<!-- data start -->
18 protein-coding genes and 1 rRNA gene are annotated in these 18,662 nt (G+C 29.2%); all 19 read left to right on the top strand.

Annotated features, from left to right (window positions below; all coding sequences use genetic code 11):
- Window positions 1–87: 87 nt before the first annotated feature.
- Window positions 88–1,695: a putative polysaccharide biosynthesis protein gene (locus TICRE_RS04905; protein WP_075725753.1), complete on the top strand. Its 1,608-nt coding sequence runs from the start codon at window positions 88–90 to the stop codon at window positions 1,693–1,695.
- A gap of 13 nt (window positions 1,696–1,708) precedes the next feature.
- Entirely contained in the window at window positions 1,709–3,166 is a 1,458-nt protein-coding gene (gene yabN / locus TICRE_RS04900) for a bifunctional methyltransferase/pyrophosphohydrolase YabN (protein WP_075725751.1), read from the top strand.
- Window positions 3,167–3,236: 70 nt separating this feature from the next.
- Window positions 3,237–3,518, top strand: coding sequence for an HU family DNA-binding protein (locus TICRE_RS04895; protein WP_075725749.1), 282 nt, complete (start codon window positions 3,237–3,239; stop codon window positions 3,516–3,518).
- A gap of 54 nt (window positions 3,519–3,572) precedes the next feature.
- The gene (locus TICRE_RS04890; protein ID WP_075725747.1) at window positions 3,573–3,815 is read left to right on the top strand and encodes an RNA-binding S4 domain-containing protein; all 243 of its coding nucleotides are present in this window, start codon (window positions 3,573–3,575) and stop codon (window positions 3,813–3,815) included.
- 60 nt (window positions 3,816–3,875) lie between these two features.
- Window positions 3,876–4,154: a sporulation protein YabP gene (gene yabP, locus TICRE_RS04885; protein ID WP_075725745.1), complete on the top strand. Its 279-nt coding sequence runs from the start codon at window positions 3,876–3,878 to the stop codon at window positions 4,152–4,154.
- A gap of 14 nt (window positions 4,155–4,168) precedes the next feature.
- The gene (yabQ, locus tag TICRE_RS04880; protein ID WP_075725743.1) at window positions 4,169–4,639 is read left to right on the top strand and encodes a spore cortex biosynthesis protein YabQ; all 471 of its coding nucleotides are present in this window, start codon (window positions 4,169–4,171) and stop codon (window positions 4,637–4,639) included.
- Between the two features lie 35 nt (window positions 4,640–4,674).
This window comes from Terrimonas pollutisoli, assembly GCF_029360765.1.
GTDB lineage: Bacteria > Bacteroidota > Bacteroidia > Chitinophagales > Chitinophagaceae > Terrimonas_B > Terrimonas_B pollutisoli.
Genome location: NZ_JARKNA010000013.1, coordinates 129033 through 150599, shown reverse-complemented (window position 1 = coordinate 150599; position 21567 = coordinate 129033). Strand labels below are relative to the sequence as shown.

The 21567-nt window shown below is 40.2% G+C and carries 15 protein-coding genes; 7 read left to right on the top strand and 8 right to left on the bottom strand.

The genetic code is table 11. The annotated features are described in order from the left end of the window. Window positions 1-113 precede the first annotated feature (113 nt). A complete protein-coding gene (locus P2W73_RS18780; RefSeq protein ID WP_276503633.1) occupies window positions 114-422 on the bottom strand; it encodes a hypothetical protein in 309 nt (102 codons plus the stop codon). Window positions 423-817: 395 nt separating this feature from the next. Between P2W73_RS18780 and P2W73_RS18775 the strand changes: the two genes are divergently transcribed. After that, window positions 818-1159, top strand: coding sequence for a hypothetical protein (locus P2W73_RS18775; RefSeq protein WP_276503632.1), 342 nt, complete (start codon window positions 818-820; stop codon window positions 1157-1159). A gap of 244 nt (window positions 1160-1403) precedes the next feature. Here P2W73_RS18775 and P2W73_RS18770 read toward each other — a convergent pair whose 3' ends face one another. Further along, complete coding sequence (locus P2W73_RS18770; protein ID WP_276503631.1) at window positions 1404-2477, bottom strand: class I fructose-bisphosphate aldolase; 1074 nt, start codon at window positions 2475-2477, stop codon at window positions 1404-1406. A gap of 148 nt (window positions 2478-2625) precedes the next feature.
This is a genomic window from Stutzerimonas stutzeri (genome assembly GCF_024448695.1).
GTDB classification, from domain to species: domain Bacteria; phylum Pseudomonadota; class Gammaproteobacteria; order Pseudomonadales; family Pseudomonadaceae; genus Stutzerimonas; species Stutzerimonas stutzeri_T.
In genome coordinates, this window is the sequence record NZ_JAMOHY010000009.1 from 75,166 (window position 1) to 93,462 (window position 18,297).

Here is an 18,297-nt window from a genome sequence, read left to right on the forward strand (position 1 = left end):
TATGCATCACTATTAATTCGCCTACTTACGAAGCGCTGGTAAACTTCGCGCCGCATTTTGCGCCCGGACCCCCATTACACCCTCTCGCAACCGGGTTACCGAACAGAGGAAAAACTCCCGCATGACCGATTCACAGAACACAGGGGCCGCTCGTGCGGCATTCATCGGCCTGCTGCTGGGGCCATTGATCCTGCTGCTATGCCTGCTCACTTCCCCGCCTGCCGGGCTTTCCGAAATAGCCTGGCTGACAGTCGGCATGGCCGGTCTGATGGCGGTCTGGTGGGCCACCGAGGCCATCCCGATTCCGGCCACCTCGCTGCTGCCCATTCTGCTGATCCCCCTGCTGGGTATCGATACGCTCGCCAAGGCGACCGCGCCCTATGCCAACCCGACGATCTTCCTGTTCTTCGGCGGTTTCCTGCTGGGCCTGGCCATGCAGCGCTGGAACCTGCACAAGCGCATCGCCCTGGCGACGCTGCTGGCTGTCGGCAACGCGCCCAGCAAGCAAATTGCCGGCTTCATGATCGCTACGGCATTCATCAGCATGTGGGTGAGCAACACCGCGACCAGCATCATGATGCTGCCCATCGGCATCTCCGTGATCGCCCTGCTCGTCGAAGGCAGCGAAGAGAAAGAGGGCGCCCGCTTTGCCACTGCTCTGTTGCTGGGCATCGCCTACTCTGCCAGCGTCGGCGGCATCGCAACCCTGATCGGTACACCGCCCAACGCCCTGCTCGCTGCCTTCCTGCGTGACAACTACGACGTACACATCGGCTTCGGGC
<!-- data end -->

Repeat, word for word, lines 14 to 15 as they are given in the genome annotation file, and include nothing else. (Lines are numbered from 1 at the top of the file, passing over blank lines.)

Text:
- The gene (yabQ, locus tag TICRE_RS04880; protein ID WP_075725743.1) at window positions 4,169–4,639 is read left to right on the top strand and encodes a spore cortex biosynthesis protein YabQ; all 471 of its coding nucleotides are present in this window, start codon (window positions 4,169–4,171) and stop codon (window positions 4,637–4,639) included.
- Between the two features lie 35 nt (window positions 4,640–4,674).